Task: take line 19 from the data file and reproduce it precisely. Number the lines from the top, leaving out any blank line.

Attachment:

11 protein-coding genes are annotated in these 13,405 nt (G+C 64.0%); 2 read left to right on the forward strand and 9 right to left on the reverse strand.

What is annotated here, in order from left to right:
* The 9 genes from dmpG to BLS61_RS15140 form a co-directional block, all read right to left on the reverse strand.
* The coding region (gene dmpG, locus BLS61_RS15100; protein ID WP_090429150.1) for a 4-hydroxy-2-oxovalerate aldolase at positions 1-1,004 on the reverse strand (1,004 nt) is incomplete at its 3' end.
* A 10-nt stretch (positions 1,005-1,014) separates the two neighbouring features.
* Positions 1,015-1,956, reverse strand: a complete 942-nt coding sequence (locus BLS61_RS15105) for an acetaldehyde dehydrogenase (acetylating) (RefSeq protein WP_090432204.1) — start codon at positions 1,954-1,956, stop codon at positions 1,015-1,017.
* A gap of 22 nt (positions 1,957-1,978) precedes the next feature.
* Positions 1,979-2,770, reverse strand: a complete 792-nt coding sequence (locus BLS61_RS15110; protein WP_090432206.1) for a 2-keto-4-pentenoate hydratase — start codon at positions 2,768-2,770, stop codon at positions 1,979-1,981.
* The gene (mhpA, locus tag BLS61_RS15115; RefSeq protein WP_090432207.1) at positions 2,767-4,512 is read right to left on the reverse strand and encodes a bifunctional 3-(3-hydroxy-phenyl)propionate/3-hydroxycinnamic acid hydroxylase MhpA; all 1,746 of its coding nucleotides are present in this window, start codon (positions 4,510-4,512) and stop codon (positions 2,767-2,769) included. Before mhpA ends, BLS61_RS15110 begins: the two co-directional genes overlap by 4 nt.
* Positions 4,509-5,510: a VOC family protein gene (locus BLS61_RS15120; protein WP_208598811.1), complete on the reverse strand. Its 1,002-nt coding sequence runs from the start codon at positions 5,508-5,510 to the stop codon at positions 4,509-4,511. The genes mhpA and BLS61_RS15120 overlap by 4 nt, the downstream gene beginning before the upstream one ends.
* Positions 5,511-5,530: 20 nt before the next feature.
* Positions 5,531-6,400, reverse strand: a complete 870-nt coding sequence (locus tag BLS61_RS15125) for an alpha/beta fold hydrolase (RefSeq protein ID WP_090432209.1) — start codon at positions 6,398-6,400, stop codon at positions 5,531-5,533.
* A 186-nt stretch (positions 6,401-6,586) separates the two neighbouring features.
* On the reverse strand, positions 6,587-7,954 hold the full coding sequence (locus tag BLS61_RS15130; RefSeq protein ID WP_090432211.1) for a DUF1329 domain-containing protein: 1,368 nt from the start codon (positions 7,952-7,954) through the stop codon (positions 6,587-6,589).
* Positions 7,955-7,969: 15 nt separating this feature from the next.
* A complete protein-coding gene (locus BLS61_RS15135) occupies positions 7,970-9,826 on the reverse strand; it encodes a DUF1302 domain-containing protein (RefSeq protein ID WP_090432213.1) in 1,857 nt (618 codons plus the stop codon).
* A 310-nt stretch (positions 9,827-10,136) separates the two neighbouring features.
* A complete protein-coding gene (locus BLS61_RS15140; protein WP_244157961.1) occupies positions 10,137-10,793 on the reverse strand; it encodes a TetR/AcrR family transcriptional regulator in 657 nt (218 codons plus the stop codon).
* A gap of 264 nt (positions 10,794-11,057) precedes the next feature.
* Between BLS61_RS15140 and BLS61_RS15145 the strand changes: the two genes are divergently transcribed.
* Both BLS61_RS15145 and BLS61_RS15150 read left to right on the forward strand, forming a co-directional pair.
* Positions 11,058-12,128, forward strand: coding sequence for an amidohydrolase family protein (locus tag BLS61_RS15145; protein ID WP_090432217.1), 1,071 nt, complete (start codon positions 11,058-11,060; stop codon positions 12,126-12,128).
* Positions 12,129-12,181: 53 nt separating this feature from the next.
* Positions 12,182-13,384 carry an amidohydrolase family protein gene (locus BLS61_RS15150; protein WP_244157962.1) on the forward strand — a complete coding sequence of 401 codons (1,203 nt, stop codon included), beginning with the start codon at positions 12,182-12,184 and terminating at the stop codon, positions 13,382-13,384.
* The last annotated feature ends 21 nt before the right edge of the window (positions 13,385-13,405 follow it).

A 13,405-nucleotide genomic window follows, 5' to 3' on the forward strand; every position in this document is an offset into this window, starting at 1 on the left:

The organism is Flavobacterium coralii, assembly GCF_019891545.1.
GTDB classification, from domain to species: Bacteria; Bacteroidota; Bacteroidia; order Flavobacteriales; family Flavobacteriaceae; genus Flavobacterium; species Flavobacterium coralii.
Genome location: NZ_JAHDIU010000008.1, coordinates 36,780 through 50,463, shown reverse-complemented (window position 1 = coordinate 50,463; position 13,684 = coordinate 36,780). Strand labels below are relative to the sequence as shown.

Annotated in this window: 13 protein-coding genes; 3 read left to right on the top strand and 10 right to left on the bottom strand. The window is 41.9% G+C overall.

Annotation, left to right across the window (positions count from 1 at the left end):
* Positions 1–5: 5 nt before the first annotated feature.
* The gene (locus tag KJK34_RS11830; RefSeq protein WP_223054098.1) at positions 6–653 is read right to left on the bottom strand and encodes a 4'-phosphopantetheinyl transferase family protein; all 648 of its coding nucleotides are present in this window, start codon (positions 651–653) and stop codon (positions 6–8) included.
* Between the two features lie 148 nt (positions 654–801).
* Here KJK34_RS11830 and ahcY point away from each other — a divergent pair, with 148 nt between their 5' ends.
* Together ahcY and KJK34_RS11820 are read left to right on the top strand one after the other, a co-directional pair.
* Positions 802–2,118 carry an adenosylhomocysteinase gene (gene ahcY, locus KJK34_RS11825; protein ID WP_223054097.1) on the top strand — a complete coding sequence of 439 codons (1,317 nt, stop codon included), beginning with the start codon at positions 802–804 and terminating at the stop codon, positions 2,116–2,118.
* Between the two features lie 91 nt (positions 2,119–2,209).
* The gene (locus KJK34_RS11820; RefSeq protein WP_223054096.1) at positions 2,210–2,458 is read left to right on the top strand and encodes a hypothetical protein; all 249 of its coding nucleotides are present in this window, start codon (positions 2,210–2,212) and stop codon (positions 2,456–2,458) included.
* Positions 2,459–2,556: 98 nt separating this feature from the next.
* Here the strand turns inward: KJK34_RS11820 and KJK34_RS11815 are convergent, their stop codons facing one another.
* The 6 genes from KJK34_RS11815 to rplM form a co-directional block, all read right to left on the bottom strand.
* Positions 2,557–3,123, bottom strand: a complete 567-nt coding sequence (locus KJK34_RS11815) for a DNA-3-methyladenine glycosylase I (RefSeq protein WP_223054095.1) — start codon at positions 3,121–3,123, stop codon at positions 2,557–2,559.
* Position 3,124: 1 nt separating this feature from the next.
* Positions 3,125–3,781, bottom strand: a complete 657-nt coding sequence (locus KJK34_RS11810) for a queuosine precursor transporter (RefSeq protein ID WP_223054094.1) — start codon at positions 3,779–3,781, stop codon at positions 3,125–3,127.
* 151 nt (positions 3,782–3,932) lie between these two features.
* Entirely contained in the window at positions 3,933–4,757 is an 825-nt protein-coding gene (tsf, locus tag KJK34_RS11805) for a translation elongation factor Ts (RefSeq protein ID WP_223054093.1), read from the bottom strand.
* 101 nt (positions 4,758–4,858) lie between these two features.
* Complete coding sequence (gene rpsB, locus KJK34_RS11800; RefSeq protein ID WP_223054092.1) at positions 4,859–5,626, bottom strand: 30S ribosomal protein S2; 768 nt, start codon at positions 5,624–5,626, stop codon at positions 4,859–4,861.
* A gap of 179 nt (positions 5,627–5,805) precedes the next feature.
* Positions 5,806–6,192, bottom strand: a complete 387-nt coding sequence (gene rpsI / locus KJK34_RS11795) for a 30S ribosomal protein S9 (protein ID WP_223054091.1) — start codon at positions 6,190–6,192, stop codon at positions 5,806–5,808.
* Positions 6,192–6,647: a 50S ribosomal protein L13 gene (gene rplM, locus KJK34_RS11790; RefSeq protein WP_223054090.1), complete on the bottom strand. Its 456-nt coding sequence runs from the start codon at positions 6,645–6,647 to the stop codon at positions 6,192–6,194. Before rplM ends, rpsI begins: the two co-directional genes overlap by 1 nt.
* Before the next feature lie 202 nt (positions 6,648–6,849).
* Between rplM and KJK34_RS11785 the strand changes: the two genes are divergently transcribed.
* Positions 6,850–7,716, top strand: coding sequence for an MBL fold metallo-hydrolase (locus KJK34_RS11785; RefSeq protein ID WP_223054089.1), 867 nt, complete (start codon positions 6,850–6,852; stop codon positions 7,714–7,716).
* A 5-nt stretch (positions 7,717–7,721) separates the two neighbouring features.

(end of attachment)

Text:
* A gap of 264 nt (positions 10,794-11,057) precedes the next feature.